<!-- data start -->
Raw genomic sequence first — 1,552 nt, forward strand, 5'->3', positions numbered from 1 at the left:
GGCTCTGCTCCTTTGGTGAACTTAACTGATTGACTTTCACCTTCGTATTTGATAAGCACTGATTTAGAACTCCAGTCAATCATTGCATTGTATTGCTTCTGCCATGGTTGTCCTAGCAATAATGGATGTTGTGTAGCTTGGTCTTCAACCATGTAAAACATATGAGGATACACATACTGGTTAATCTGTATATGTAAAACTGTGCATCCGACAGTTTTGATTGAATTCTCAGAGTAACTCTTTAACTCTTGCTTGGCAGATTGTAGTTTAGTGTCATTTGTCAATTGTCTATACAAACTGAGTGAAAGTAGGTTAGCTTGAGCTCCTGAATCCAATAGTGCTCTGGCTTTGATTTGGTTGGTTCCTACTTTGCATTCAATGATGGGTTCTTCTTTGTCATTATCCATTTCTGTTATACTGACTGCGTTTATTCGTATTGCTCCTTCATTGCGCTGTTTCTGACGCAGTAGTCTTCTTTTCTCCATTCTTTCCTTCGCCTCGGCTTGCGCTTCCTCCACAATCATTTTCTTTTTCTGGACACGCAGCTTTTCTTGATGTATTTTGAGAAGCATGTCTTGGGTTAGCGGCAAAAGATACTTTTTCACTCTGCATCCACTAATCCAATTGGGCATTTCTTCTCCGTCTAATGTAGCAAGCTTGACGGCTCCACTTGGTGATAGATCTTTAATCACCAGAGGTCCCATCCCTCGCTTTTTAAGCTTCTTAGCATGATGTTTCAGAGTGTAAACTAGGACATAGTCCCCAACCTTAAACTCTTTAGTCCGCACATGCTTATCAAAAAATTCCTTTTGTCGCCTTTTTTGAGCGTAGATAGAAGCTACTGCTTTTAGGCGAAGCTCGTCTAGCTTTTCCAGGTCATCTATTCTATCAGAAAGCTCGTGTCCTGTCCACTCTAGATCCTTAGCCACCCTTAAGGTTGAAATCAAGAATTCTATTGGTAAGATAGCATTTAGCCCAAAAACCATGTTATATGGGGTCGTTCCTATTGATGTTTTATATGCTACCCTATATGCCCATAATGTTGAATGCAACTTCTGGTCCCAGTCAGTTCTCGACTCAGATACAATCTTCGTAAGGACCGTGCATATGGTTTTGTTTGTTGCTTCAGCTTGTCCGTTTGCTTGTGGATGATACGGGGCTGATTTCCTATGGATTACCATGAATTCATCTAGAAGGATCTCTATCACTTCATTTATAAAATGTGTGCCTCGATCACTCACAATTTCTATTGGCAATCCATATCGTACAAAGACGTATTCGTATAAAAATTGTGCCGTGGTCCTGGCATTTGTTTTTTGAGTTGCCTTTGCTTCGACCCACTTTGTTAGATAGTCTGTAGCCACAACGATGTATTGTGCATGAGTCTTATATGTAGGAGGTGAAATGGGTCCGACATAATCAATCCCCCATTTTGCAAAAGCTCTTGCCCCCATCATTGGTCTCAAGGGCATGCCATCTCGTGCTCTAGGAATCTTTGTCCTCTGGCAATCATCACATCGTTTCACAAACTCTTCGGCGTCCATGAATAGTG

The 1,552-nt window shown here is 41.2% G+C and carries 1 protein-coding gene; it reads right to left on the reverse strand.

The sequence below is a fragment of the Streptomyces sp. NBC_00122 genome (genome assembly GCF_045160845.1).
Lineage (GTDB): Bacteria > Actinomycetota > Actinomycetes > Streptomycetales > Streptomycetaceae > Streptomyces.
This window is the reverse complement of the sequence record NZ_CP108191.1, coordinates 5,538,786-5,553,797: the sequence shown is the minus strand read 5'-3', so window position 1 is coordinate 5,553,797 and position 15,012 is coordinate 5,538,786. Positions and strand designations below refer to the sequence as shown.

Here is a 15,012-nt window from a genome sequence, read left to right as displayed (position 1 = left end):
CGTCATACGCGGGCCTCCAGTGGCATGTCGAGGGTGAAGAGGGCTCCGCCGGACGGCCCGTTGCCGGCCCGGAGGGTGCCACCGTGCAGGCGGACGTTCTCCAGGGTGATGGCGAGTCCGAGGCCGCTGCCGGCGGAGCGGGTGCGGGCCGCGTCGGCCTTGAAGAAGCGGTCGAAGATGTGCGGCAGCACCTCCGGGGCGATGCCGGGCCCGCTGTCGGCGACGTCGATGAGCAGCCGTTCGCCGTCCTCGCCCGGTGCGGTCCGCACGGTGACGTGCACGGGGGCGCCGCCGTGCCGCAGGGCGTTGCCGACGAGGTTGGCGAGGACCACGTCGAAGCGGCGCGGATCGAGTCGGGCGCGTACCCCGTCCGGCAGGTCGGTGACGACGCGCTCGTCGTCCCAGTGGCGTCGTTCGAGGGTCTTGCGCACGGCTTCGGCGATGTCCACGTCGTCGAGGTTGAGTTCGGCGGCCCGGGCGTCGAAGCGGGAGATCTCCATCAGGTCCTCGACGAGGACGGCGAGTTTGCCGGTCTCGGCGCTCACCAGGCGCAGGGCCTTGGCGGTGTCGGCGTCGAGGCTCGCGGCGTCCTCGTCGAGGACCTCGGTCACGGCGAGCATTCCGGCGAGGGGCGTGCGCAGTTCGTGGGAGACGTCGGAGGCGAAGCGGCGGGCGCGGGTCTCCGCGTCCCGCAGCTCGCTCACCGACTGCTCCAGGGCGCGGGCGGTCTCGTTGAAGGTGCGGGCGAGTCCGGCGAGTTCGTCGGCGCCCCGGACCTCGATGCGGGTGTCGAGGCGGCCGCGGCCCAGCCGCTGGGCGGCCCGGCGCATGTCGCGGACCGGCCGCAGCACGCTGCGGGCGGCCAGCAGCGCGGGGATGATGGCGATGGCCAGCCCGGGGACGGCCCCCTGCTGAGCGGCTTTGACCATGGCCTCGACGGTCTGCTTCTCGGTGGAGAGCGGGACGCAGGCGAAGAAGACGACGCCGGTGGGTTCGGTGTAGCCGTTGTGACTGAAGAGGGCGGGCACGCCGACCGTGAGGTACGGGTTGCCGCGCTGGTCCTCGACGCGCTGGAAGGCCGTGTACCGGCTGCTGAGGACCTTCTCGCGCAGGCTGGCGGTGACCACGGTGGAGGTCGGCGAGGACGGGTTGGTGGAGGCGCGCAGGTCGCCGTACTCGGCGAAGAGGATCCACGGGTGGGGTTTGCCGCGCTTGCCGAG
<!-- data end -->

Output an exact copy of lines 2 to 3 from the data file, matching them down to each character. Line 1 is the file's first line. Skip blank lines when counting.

GGCTCTGCTCCTTTGGTGAACTTAACTGATTGACTTTCACCTTCGTATTTGATAAGCACTGATTTAGAACTCCAGTCAATCATTGCATTGTATTGCTTCTGCCATGGTTGTCCTAGCAATAATGGATGTTGTGTAGCTTGGTCTTCAACCATGTAAAACATATGAGGATACACATACTGGTTAATCTGTATATGTAAAACTGTGCATCCGACAGTTTTGATTGAATTCTCAGAGTAACTCTTTAACTCTTGCTTGGCAGATTGTAGTTTAGTGTCATTTGTCAATTGTCTATACAAACTGAGTGAAAGTAGGTTAGCTTGAGCTCCTGAATCCAATAGTGCTCTGGCTTTGATTTGGTTGGTTCCTACTTTGCATTCAATGATGGGTTCTTCTTTGTCATTATCCATTTCTGTTATACTGACTGCGTTTATTCGTATTGCTCCTTCATTGCGCTGTTTCTGACGCAGTAGTCTTCTTTTCTCCATTCTTTCCTTCGCCTCGGCTTGCGCTTCCTCCACAATCATTTTCTTTTTCTGGACACGCAGCTTTTCTTGATGTATTTTGAGAAGCATGTCTTGGGTTAGCGGCAAAAGATACTTTTTCACTCTGCATCCACTAATCCAATTGGGCATTTCTTCTCCGTCTAATGTAGCAAGCTTGACGGCTCCACTTGGTGATAGATCTTTAATCACCAGAGGTCCCATCCCTCGCTTTTTAAGCTTCTTAGCATGATGTTTCAGAGTGTAAACTAGGACATAGTCCCCAACCTTAAACTCTTTAGTCCGCACATGCTTATCAAAAAATTCCTTTTGTCGCCTTTTTTGAGCGTAGATAGAAGCTACTGCTTTTAGGCGAAGCTCGTCTAGCTTTTCCAGGTCATCTATTCTATCAGAAAGCTCGTGTCCTGTCCACTCTAGATCCTTAGCCACCCTTAAGGTTGAAATCAAGAATTCTATTGGTAAGATAGCATTTAGCCCAAAAACCATGTTATATGGGGTCGTTCCTATTGATGTTTTATATGCTACCCTATATGCCCATAATGTTGAATGCAACTTCTGGTCCCAGTCAGTTCTCGACTCAGATACAATCTTCGTAAGGACCGTGCATATGGTTTTGTTTGTTGCTTCAGCTTGTCCGTTTGCTTGTGGATGATACGGGGCTGATTTCCTATGGATTACCATGAATTCATCTAGAAGGATCTCTATCACTTCATTTATAAAATGTGTGCCTCGATCACTCACAATTTCTATTGGCAATCCATATCGTACAAAGACGTATTCGTATAAAAATTGTGCCGTGGTCCTGGCATTTGTTTTTTGAGTTGCCTTTGCTTCGACCCACTTTGTTAGATAGTCTGTAGCCACAACGATGTATTGTGCATGAGTCTTATATGTAGGAGGTGAAATGGGTCCGACATAATCAATCCCCCATTTTGCAAAAGCTCTTGCCCCCATCATTGGTCTCAAGGGCATGCCATCTCGTGCTCTAGGAATCTTTGTCCTCTGGCAATCATCACATCGTTTCACAAACTCTTCGGCGTCCATGAATAGTG

The 1,552-nt window shown here is 41.2% G+C and carries 1 protein-coding gene; it reads right to left on the reverse strand.